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Macaroon Easter Eggs Recipe

Macaroons are an intensely sweet Scottish treat usually in the form of a bar, but as a fun Easter twist I've made an Easter egg version. Simple to make, with relatively few ingredients, the chocolate setting time is the longest part of the process.

You can let your creativity run wild with the decorating, and it's a great activity for kids too. I chose to create a selection, with some completely coated in coconut, others with bunny heads, and the rest piped with pretty icing flowers.

I've linked a pdf version of the recipe at the bottom of the page so that you can easily print off the recipe without all of the pictures or save it to your device.

The Recipe


200g white Chocolate

100g Dark Chocolate

100g White Chocolate

150g Unpeeled Potato (about 130g peeled)

750g Icing Sugar

100g Desiccated Coconut

125g Royal Icing Sugar

Gel Food Colourings (I used green, blue, pink, violet, yellow and orange)


Egg Mould (my moulds had egg halves that were 6cmx4cm, making 24 halves)

Piping Bags

Small Round Piping Tip


  1. Roughly chop 100g of each of the chocolates and place in three heat proof bowls. Set one over a shallow pot of water, the water shouldn't touch the bottom of the bowl. Place on a low heat, try not to let the water simmer, you want to very gently melt the chocolate. Once melted, use the back of a spoon to spread a thin layer into one third of the moulds. It's best to do at least two thin layers, layering as the previous layer hardens, rather than one thick layer as the chocolate will pool at the bottom of the mould. Repeat with the two other chocolates so that you have three lots of chocolate eggs. Set aside to completely harden, leave them in the moulds.

  2. Wash, peel and chop your potato. Boil till softened. Drain, mash then leave to cool. I found it easiest to mash the potato in a food processor, you want it as creamy as possible as you don't want any lumps of potato in your final eggs. A stick blender would also work well.

  3. A third at a time, sieve in your icing sugar and work into the potato. I also did this step in a food processor, but you can also just beat it in with a wooden spoon. Once its all incorporated, taste it to see if the potato taste is completely gone. If its not, add a wee bit more icing sugar until its perfect.

  4. Spoon into the chocolate shells, which should still be in the moulds. Gently push into the shells so that they fill the shape. Leave a lip of chocolate, as you will melt this to stick the two halves together.

  5. Heat a frying pan on a very low heat. Pop out two halve eggs of the same chocolate and place open side down onto the pan. Let them melt a little, then lift them out and press the open sides together to create a whole egg shape. There will be a seem of chocolate that bulges out, leave this alone as you'll trim it later. Repeat with all the eggs and leave them to harden.

  6. Once set, trim the seam of each egg using a sharp knife. Melt the remaining 1oog of white chocolate in the same way as before. Set your coconut in a bowl. Once the chocolate is melted but not hot (or you'll re-melt your eggs) use to decorate your eggs. You can dip some of the bases in the chocolate then coconut, coat others completely in chocolate then roll in coconut and pipe a bunny head on some then sprinkle coconut onto the design. You can decorate however you like!

  7. Once they have hardened, you can start to pipe. Make your royal icing up to stiff peaks following your packs instructions. Separate out into bowls, one for each colour you are using and dye them. If you are a slow piper, or want to take your time, cover the colours you are not currently using in clingfilm, touching the icing so that they are not exposed to the air and start to harden.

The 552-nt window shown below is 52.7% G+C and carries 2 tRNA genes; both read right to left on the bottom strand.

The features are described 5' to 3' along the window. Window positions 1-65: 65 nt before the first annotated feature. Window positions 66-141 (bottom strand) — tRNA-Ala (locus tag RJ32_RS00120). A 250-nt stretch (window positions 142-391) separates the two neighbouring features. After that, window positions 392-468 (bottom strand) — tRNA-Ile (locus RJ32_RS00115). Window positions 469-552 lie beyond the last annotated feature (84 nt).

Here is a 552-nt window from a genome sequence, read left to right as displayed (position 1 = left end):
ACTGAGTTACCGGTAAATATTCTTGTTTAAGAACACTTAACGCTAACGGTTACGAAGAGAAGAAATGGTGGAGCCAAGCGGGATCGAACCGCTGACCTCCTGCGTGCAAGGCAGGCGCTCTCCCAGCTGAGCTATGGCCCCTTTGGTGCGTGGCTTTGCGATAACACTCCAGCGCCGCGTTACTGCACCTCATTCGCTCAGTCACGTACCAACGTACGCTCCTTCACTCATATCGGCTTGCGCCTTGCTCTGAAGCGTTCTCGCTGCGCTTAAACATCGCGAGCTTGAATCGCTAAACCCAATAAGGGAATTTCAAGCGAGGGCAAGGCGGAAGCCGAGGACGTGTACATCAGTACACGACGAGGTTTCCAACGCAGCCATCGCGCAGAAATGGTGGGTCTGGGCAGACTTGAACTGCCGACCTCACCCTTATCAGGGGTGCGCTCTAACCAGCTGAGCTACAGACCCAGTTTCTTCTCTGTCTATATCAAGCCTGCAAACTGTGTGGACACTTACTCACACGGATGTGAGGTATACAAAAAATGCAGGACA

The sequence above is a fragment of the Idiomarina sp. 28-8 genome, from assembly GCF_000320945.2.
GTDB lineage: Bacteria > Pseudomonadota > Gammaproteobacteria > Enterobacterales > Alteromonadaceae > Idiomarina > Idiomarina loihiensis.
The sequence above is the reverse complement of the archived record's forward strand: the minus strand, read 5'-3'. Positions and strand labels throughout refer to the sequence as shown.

8. It's easiest to pipe on the eggs if they are held still in an egg cup or somethings of similar size. I piped flowers by first piping stems of varying heights, some with leaves at the base, with green icing. Leaving this to harden then piping dots of yellow and orange icing for the centre of the flowers. Once these had hardened, I piped petals of various types. Some had eight petals, others I gave four big petals and others that I didn't give a yellow or orange centre too, I piped little balls of two colours to look like hydrangea flowers.

  9. Once your designs have hardened, your eggs are ready to serve!


  • The quantities will differ based on the sizes of your mould. Most egg moulds will work, though it may be tricky with very small egg moulds, such as under 3cm. I found my mould made eggs that were very easy to decorate but were too big to be eaten by one person all at once (unless they have a very sweet tooth!).

  • If you want smaller eggs, you can make half eggs. Rather than sticking the two halves together, after you have filled the shells, melt some more chocolate and spread over the tops, spreading flat with a knife or palette knife. Leave to set then pop out to decorate.

  • You can decorate these eggs however you like, if you're short on time then I suggest you stick to the coconut rather than piping.

  • You can temper the chocolate if you want as this will create a shinny chocolate shell with a good snap. I chose not too as it takes some time and patience and I think the decoration makes them very attractive without the need for tempering.

  • If you prefer, you can make the eggs all with one type of chocolate, just have 300g for the eggs and 100g for decorating.

If you have any questions or comments about the recipe then please add them below. If you make these Easter eggs then I'd love to see them! On Instagram tag @bake_a_day_of_it

Happy Easter!

pdf of recipe:

Macaroon Easter Eggs Recipe pdf
Download • 889KB

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